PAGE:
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Marian Croak, who has 200 patents to her name including the technology behind Zoom, became one of the first Black women to be inducted into the Inventors Hall of Fame

Yoonji Han   

Marian Croak, who has 200 patents to her name including the technology behind Zoom, became one of the first Black women to be inducted into the Inventors Hall of Fame
  • Marian Croak became one of the first two Black women to be inducted into the Inventors Hall of Fame.
  • Her innovations in internet technology have enabled remote work, text donations, and voting for American Idol.

When Marian Croak was just five or six years old, she grew enchanted with electricians and plumbers who came to fix broken wires and pipes at her home. She followed them around to see how things were done, peppering them with questions.

"I still do that today!" Croak told Google in a recent interview.

Croak's fascination with engineering only grew over the years. Last year, she was inducted into the National Inventors Hall of Fame — among the highest honors for inventors, including Thomas Edison, Alexander Graham Bell, and the Wright brothers.

Croak became one of first two Black women to receive that honor, alongside the late Patricia Bath, an ophthalmologist who created a device used during surgery to easily remove cataracts. (Of the Hall of Fame's 610 inductees, just 48 of them are women and 30 are Black, according to Rini Paiva, executive vice president for selection and recognition at the NIHF.)

A lifelong innovator with more than 200 patents to her name, Croak most notably developed Voice over Internet Protocol, a technology that has innumerable and important uses in our everyday lives, including making remote work, text voting for American Idol, and Hurricane Katrina donations possible.

"I have always been motivated by the desire to change the world, and to do that I try to change the world that I'm currently in," Croak told Google.

Developing groundbreaking technology

Croak was encouraged to pursue STEM from a young age: Her father built her a home chemistry set, offering her just a taste of things to come. After graduating from Princeton University and receiving her doctorate from the University of Southern California in 1982, Croak landed a job at AT&T Bell Laboratories, where other famed inventors like James West pioneered groundbreaking technologies.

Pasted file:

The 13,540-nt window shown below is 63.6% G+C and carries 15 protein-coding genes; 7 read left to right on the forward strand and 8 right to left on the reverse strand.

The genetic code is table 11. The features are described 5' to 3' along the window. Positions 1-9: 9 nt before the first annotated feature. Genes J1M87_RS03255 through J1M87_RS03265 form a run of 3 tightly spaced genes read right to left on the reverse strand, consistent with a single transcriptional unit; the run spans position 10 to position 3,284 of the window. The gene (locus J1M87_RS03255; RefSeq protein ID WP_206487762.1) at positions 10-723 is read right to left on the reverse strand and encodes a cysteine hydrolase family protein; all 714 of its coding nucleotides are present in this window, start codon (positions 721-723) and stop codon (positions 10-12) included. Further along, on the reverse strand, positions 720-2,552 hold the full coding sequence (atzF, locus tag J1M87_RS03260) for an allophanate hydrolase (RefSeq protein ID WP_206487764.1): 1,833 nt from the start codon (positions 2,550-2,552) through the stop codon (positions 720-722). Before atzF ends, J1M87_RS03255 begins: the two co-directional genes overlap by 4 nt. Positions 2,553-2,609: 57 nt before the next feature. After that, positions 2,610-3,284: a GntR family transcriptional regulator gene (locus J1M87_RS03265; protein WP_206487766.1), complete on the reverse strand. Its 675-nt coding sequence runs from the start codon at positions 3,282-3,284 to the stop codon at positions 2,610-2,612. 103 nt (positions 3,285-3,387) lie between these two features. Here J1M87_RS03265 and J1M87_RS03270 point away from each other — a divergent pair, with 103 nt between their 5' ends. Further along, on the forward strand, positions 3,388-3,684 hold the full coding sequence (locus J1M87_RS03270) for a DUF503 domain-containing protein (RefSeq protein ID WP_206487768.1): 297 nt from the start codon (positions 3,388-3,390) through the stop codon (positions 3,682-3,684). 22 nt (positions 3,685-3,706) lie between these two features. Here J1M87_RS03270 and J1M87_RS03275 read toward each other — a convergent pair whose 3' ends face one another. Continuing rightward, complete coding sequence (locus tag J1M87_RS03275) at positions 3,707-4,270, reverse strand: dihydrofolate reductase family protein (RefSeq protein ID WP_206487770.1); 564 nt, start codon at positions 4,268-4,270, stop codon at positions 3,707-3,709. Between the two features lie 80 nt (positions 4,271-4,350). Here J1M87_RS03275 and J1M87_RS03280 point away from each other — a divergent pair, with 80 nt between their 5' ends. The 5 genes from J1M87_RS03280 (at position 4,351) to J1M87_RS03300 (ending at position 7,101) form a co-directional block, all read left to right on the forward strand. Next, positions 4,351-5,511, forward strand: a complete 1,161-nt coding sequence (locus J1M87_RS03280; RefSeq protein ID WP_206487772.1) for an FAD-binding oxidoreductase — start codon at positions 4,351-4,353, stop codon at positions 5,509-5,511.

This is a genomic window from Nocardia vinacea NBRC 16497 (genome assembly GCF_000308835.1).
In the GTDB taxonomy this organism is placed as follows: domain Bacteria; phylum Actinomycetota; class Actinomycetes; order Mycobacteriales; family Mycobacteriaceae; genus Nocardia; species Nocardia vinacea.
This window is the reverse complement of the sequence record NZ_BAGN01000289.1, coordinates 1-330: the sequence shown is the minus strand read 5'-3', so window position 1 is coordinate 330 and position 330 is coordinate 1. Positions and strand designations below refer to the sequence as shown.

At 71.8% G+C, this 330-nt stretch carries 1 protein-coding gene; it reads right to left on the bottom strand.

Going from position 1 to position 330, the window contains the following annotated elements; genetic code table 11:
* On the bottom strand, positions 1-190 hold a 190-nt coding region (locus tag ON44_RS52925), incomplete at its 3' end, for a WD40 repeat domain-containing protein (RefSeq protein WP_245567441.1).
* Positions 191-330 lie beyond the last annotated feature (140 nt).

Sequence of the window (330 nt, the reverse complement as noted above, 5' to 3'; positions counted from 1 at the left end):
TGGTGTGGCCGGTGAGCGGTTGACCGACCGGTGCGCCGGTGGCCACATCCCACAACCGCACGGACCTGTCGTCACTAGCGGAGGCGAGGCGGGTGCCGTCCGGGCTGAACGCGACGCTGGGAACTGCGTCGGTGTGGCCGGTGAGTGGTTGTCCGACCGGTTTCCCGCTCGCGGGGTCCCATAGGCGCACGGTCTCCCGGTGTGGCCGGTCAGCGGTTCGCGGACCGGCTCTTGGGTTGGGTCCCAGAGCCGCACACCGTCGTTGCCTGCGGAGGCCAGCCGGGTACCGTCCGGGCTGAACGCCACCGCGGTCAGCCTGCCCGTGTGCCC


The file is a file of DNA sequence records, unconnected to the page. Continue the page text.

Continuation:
At AT&T, Croak began working on Voice over Internet Protocol, which converts voice data into digital signals that can be transmitted over the internet, rather than through phone lines like in the early days of the internet.

Initially, the technology she helped develop wasn't very reliable, leading some critics to scoff at what they deemed a "toy like" technology, according to Croak.

But eventually, Croak and her team made so much progress that AT&T began to use it for its own core network. This technology has advanced the capabilities of online audio and video calls — enabling the likes of Zoom that are essential for remote work today.

Croak's innovations also revolutionized how people donate to charitable organizations after a natural disaster. They were used to create the text-to-donate system in the wake of Hurricane Katrina that raised $130,000, as well as $43 million after Haiti's devastating 2010 earthquake.

The same technology also enabled the text voting system used in American Idol.

A legacy of diverse representation

After 32 years at AT&T, Croak joined Google in 2014 to spearhead efforts to expand what the internet is capable of around the world. She led a team that brought broadband to developing countries in Asia and Africa, building, for example, public wi-fi in railroad stations in India.

Croak also works on racial justice efforts at Google, and continues to mentor women and young girls in engineering.

As one of the first-ever Black women to be inducted into the National Inventors Hall of Fame, Croak recognizes the importance of diversity in a historically homogenous industry.

"I find that it inspires people when they see someone who looks like themselves on some dimension, and I'm proud to offer that type of representation," Croak said in her interview with Google. "I want people to understand that it may be difficult but that they can overcome obstacles and that it will be so worth it."


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